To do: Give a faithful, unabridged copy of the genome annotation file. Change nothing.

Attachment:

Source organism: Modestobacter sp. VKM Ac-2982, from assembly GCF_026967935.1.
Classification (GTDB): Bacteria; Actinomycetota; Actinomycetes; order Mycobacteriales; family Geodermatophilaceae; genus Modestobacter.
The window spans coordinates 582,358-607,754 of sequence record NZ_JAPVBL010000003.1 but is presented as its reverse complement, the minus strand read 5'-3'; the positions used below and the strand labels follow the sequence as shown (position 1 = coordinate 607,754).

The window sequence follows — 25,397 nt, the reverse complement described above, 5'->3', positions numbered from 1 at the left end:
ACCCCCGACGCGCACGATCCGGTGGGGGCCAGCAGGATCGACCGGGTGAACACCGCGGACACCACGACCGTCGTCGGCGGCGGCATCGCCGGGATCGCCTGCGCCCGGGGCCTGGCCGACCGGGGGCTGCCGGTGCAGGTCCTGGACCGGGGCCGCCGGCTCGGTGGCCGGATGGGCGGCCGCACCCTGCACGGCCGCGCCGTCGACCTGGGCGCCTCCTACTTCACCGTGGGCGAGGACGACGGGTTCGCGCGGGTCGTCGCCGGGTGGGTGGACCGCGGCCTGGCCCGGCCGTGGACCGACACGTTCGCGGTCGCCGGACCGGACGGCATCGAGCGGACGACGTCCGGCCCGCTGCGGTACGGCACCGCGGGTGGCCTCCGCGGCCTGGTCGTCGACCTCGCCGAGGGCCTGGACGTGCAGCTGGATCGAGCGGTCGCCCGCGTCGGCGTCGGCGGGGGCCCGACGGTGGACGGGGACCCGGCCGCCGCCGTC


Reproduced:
Source organism: Modestobacter sp. VKM Ac-2982, from assembly GCF_026967935.1.
Classification (GTDB): Bacteria; Actinomycetota; Actinomycetes; order Mycobacteriales; family Geodermatophilaceae; genus Modestobacter.
The window spans coordinates 582,358-607,754 of sequence record NZ_JAPVBL010000003.1 but is presented as its reverse complement, the minus strand read 5'-3'; the positions used below and the strand labels follow the sequence as shown (position 1 = coordinate 607,754).

The window sequence follows — 25,397 nt, the reverse complement described above, 5'->3', positions numbered from 1 at the left end:
ACCCCCGACGCGCACGATCCGGTGGGGGCCAGCAGGATCGACCGGGTGAACACCGCGGACACCACGACCGTCGTCGGCGGCGGCATCGCCGGGATCGCCTGCGCCCGGGGCCTGGCCGACCGGGGGCTGCCGGTGCAGGTCCTGGACCGGGGCCGCCGGCTCGGTGGCCGGATGGGCGGCCGCACCCTGCACGGCCGCGCCGTCGACCTGGGCGCCTCCTACTTCACCGTGGGCGAGGACGACGGGTTCGCGCGGGTCGTCGCCGGGTGGGTGGACCGCGGCCTGGCCCGGCCGTGGACCGACACGTTCGCGGTCGCCGGACCGGACGGCATCGAGCGGACGACGTCCGGCCCGCTGCGGTACGGCACCGCGGGTGGCCTCCGCGGCCTGGTCGTCGACCTCGCCGAGGGCCTGGACGTGCAGCTGGATCGAGCGGTCGCCCGCGTCGGCGTCGGCGGGGGCCCGACGGTGGACGGGGACCCGGCCGCCGCCGTC